Boring. I usually enjoy P.J. O’Rourke’s humor, and I anticipated finding plenty of it in his latest book, The Baby Boom: How It Got That Way (And It Wasn’t My Fault) (And I’ll Never Do It Again). I was surprised at how boring I found this book. His writing was more didactic than usual, and his attempts at being clever fell flat often. Read a sample before committing to this book. Chances are if you find the selection engaging and interesting, you’re likely to enjoy the entire book. I struggled through this short book to the end, hoping that the O’Rourke writing I’ve loved would begin to shine, but kept finding more misfires than bulls-eyes. Rating: Two-star (I didn’t like it) Click here to purchase The Baby Boom from amazon.com.

Knowledge and Power: The Information Theory of Capitalism and How it is Revolutionizing our World

Sings. Every page of George Gilder’s book, Knowledge and Power: The Information Theory of Capitalism and How it is Revolutionizing our World, sings in celebration of capitalism. The particular lens that Gilder applies involves the intensity of impact from the information revolution on society. Gilder uses a conversational style of writing to express thoughtful and clear views on support for entrepreneurship and unfettered capitalism as key to building and maintaining a world in which all members of society achieve gains. I’ve read Gilder for decades and found much in this book to be so familiar as to seem repetitive. To avoid that becoming boring, Gilder has peppered the text with recent and current examples of the themes he explores. Every capitalist who reads this book will find something to like. Socialists will find the prose of a worthy adversary that requires a cogent response. Rating: Four-star (I like it) Click here to purchase Knowledge and Power from amazon.com.

My Mistake

Eloquent. Readers who enjoy fine writing will find plenty in Daniel Menaker’s memoir, My Mistake. His sentences are composed perfectly in what appears effortless. Always choosing just the right word (which I appreciated even more with the half dozen I looked up), Menaker offers a light touch that kept me engaged and entertained from beginning to end. He finds a way to be witty even when discussing illness and death. His introspection comes across as self-deprecating as reflected in the title. Having spent decades working at The New Yorker then at publishing houses, Menaker offers a front row view of aspects of life in literary New York. I found his eloquence delightful to read. Rating: Four-star (I like it) Click here to purchase My Mistake from amazon.com.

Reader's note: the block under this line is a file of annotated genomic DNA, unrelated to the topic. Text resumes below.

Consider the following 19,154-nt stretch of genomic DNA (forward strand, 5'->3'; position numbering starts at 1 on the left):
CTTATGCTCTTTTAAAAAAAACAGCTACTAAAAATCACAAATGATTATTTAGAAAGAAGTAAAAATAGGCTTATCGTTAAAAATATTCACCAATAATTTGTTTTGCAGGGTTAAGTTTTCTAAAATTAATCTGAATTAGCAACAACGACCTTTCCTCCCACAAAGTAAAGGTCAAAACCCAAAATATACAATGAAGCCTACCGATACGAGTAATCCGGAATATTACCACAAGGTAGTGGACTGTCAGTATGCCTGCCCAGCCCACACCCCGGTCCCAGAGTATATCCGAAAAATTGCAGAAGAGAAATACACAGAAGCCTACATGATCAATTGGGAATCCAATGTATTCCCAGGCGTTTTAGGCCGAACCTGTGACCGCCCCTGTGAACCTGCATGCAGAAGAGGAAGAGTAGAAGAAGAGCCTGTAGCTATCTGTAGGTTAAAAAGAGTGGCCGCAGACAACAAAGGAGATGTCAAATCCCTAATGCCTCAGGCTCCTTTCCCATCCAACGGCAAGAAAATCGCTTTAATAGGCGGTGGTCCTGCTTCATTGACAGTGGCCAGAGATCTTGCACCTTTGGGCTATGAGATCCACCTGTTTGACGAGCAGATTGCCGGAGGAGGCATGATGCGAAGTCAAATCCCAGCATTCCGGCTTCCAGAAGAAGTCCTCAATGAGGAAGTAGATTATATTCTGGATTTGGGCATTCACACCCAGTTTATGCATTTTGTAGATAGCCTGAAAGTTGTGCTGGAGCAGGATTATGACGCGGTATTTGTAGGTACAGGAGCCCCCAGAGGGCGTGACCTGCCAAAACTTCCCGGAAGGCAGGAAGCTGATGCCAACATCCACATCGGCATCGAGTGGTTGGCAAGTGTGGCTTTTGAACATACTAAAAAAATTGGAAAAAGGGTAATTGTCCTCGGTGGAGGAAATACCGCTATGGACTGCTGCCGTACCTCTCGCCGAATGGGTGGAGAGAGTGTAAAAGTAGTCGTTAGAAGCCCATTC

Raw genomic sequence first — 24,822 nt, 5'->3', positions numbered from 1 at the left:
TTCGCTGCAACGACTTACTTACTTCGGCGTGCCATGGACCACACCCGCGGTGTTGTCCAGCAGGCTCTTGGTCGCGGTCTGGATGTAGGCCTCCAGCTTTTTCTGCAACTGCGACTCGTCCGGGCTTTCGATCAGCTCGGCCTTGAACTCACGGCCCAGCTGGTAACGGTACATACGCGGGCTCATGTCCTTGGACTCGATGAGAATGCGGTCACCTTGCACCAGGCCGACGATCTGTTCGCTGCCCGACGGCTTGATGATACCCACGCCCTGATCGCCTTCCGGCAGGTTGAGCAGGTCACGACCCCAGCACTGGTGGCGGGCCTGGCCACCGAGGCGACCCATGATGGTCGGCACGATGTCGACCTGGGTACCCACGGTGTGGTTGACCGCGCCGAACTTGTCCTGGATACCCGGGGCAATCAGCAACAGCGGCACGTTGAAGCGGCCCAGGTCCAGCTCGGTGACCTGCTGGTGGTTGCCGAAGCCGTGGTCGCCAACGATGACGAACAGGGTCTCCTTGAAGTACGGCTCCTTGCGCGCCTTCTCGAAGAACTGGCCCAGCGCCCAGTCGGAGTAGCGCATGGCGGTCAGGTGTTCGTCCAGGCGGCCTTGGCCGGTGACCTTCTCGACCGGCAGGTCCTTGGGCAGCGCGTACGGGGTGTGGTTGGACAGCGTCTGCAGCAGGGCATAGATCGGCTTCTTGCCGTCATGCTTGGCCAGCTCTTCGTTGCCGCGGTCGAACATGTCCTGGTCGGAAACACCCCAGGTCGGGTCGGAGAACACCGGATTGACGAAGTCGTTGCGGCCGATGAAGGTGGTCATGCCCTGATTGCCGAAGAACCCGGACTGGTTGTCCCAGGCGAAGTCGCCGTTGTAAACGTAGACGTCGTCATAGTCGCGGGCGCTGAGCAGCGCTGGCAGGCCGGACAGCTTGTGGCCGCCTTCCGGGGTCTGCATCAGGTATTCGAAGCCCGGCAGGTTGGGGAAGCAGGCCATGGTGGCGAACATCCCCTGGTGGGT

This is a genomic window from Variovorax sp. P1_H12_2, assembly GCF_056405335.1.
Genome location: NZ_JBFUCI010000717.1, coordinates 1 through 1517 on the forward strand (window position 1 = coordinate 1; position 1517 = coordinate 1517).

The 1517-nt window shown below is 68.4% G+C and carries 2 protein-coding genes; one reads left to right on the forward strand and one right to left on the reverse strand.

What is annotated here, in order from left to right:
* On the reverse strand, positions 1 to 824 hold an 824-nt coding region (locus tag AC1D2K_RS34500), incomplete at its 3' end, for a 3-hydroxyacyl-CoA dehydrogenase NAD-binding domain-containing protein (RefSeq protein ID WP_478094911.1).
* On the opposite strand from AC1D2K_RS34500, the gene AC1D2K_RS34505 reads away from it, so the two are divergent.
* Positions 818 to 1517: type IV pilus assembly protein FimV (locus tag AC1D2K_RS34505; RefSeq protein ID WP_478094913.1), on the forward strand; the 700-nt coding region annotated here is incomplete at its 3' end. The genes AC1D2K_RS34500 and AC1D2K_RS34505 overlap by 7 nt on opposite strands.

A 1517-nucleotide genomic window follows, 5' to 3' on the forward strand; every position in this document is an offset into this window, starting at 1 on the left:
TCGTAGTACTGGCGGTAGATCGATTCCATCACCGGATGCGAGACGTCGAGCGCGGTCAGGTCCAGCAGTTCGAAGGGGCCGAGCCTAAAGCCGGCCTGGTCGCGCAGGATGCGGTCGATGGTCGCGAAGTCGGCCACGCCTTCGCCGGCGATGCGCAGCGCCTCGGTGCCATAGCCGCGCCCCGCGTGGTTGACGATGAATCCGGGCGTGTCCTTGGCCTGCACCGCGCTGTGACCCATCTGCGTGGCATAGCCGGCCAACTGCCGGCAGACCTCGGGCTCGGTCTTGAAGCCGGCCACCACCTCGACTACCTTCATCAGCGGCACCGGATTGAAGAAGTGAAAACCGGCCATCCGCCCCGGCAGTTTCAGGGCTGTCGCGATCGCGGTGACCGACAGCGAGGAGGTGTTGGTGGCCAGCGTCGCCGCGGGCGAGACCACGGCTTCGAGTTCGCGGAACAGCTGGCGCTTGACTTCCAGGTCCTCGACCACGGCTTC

North of Boston

Swimmer. Elisabeth Elo’s debut novel, North of Boston, packs a wallop. The protagonist of this thriller is thirty-year-old Pirio Kasparov, and unlike the heroic characters in most thrillers, she is well-developed and complex. The action starts as she survives a hit and run ship to boat accident in the Atlantic. Her ability to remain in the freezing water for hours made her known to strangers as “the swimmer.” She works as an executive for the perfume company her late mother founded. Elo uses great skill in maintaining the very fast pace of the plot action, while developing multiple interesting characters and varied plot lines. On top of those positive elements, Elo’s prose remains graceful throughout the novel, leading me to wonder whether to classify this as a literary novel rather than a thriller. All readers who like a well-told tale, no matter what genre, will find a lot to like in this novel. Rating: Four-star (I like it) Click here to purchase North of Boston from amazon.com.